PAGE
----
Norwegians are very reserved in public, but when they are in a setting with friends and family they are very animated. At first, I felt very uncomfortable walking around downtown Moss and shopping on my own. When I walked past a group of people oftentimes they were hushed and I could feel their eyes following me as I walked by. Granted, perhaps I have “tourist” written all over me with my American Columbia jacket (no one wears that style or brand here) and my chunky Canon camera slung around my neck. The first time I went for a walk I felt like I was Nicole Kidman in a scene of Invasion. Think of it this way; we’ve all experienced that moment in a lively gathering when for some reason everyone abruptly ceases talking and the room goes from being very noisy to perfectly still. Imagine that instant, that moment when all of the sudden you are slightly uncomfortable and wish someone would say something. Anything! That’s how going out to eat or walking into a small store in Norway felt like at first.
However, I’ve come to like the peace of being in public in Norway. When I walk into H&M to shop I’m not bombarded by a sales associate with “Jeans are on sale for buy one pair, get the second pair half-off” and no one is constantly knocking on the changing room door saying, “How ya doing in there?” When I go shopping I can focus on my shopping and I don’t have to worry about being sucked into a fifteen minute conversation with an overly chatty stranger in aisle 12. I am still trying to get used to people not saying “excuse me” though. If I am blocking the fridge door and someone needs to reach in and get a carton of milk, then they will just stand close to me and stare until I acknowledge that I need to move.
Norwegians in public may seem impersonal and rude but once you get to know them they are incredibly accepting and open. I was once told, “Norwegians are like coconuts. Americans are like peaches.” Don’t get lost in the fruit analogy; it simply means this. Norwegians are hard on the exterior (it’s hard to get to know them) but once you do know them you really know them. Americans, on the other hand, are soft on the exterior (it’s not too hard to go through the typical “Hi, how are you?” spiel), but if you really want to know an American on a personal level then it is going to take some work to get through the core.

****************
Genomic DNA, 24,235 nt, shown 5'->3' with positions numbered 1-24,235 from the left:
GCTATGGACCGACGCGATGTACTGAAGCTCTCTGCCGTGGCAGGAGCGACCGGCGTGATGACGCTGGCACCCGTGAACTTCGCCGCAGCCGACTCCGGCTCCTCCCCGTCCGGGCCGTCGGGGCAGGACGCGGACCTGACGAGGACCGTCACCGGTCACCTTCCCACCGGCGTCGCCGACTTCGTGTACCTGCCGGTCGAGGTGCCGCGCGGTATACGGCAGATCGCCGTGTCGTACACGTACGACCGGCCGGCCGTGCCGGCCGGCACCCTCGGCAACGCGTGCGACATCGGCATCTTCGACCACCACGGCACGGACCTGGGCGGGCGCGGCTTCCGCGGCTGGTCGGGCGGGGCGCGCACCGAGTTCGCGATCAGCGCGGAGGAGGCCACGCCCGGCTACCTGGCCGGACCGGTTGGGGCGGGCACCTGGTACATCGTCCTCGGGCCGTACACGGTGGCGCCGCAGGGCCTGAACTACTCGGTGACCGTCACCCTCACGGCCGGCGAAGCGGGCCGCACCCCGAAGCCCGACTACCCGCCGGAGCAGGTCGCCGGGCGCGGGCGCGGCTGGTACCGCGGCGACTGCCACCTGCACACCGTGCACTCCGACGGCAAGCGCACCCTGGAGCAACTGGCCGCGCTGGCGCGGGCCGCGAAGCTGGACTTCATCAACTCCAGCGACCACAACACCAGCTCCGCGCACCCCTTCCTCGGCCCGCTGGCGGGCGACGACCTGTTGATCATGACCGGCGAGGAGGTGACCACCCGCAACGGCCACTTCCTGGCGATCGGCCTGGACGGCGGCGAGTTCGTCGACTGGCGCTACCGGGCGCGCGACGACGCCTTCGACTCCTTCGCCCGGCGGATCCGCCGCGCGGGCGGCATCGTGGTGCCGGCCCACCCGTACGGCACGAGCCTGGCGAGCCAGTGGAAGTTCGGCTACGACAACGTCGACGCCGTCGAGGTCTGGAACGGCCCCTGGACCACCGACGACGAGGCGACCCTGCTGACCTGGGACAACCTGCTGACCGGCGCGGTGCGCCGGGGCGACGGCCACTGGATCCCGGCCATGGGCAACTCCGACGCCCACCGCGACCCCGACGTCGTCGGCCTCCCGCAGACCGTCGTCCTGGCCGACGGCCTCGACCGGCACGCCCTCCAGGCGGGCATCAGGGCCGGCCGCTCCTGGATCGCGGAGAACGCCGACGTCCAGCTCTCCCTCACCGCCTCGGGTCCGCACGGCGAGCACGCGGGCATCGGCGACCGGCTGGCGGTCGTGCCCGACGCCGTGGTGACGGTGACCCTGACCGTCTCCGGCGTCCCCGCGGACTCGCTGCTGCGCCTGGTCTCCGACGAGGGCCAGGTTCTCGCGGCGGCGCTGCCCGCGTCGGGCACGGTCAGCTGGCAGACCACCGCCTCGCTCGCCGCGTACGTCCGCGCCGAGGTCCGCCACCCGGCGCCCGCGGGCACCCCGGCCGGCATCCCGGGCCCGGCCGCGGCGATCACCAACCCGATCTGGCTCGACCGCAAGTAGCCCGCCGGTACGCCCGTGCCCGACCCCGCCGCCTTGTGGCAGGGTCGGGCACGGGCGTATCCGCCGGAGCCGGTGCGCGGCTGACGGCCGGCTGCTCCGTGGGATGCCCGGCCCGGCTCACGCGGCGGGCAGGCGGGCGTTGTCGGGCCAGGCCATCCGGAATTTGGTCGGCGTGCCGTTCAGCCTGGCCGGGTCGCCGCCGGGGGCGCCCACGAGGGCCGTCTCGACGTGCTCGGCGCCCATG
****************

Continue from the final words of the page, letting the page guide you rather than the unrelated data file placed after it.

After being here for a week or two, I was really starting to appreciate the social culture of Norwegians. I began to ask myself, “Why can’t the people in America be like this???” So I decided to see what Norwegians think about the people in America (this topic is for another day…) and what they think of their Norwegian culture. Here, I began to piece together a different story and regained appreciation for the values that America stands for. Another quality that Norwegians hold to the utmost importance is being humble; I haven’t really heard anyone brag about their accomplishments here. Some of the students are very talented singers or athletes, but I never hear it from them. Sounds good right? Wouldn’t it be nice if we never had to listen to anyone go on and on about themselves? But…on the flip side of things from a Norwegian’s point of view, the pressure to be humble means not being able to speak about their dreams and goals in life. They hold the United States up as the place where you are free to express what you want to become. It is a place where you can speak openly about your aspirations and not have anyone label you as being prideful for doing so.